39



customers, 17.5% were to electronic manufacturing services customers, and 34.9% were to original equipment manufacturing customers.

Gross Margin:

        Gross margin for the fiscal year ended March 31, 2009 decreased from 18.2% of net sales in the prior year to 8.5% of net sales. Several factors contributed to the decrease in gross margin percentage in fiscal year 2009. In the first half of the year, we experienced higher manufacturing costs related to inflation in the utility, freight and distribution areas as well as increased costs in conjunction with the relocation and start up of equipment in China. Additionally, we recorded a $7.5 million lower of cost or market charge to adjust Ceramic Hi-CV inventory to its net realizable value. Price decreases in Hi-CV products in Asia caused the net realizable value of the inventory to fall below its carrying value. In the last half of the year, particularly the fourth quarter, gross margin as a percent to sales was down because of the unfavorable absorption impact of lower sales on manufacturing fixed costs. While improved manufacturing performance and the benefits of our cost savings plans led to lower manufacturing costs, these reductions were not enough to offset the impact of lower volume. Lower volume had a particularly unfavorable gross margin impact in Film and Electrolytic, where the pace of our restructuring and cost reduction efforts have slowed considerably because of our liquidity situation.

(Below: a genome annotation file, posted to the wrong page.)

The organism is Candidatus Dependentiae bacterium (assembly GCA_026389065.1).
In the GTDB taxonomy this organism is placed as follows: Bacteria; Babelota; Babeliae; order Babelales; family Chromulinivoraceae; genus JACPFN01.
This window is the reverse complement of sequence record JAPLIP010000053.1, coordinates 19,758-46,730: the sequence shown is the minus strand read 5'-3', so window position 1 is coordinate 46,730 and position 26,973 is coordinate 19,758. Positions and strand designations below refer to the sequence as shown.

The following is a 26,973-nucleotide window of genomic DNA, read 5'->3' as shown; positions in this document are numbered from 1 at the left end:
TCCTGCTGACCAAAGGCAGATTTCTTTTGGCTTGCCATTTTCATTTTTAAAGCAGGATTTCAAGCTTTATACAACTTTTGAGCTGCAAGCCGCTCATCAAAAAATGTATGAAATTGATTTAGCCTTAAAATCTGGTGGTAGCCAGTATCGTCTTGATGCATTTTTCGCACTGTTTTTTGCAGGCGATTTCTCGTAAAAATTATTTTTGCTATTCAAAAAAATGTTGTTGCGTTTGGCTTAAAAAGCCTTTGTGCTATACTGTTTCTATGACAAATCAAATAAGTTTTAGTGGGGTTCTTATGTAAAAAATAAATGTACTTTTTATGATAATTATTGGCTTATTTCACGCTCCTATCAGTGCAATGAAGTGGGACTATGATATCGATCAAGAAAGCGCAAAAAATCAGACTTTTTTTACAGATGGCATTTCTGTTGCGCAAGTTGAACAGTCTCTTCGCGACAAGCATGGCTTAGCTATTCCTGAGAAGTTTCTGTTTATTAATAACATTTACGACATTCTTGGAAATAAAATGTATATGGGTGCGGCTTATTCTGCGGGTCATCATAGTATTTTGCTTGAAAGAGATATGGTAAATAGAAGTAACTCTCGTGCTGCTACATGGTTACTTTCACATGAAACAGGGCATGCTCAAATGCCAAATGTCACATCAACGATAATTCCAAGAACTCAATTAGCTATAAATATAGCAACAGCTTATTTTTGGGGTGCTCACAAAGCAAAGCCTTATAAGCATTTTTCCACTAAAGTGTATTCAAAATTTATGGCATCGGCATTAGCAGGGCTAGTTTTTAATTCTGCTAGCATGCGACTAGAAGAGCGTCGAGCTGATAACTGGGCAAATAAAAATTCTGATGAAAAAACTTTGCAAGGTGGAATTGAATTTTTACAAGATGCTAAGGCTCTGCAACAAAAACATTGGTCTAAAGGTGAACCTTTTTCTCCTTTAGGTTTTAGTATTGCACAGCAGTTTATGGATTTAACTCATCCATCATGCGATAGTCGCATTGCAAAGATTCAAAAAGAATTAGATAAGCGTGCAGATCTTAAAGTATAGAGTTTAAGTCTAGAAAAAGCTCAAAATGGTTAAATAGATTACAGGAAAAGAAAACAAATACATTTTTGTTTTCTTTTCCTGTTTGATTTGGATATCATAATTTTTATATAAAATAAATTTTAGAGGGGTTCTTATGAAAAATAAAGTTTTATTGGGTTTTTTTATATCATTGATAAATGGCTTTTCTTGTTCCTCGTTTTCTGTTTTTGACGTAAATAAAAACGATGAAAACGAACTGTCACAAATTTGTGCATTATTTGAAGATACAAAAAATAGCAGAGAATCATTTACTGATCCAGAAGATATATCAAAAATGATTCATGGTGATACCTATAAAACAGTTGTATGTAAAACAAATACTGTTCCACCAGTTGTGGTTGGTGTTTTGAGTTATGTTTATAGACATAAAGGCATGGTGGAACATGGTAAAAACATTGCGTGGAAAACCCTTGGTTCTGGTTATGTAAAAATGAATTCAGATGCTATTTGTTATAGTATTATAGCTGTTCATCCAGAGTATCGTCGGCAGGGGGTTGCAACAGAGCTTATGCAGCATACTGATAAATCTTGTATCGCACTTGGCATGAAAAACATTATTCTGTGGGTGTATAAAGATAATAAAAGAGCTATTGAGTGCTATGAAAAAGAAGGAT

Selling, general and administrative expenses:

        SG&A expenses were $93.8 million, or 11.7% of net sales for fiscal year 2009 compared to $99.0 million, or 11.7% of net sales for fiscal year 2008. The decrease was primarily due to cost reductions resulting from our rationalization plan announced in the second quarter of fiscal year 2009; we began to see savings from the plan in the second half of fiscal year 2009. Partially offsetting these savings were $2.3 million in additional bad debt expense, an additional $2.8 million in pension charges and $1.0 million in higher incentive accruals compared to fiscal year 2008. In addition, integration expenses were up $0.9 million in fiscal year 2009 compared to fiscal year 2008 and were primarily associated with integrating our Evox Rifa and Arcotronics acquisitions.

Research and development:

        Research and development expenses were $29.0 million, or 3.6% of net sales for fiscal year 2009, compared to $35.7 million, or 4.2% of net sales for fiscal year 2008. The acquisition of the Arcotronics business added $1.9 million in R&D expenses in fiscal year 2009 while the savings from the rationalization plan more than offset this increase.

40


Special charges:

        Pre-tax special charges for fiscal year 2009, were $242.9 million as compared to $34.1 million for the prior fiscal year. The following table reflects the pre-tax charges in each fiscal year (amounts in thousands):

 
  Fiscal Years Ended March 31,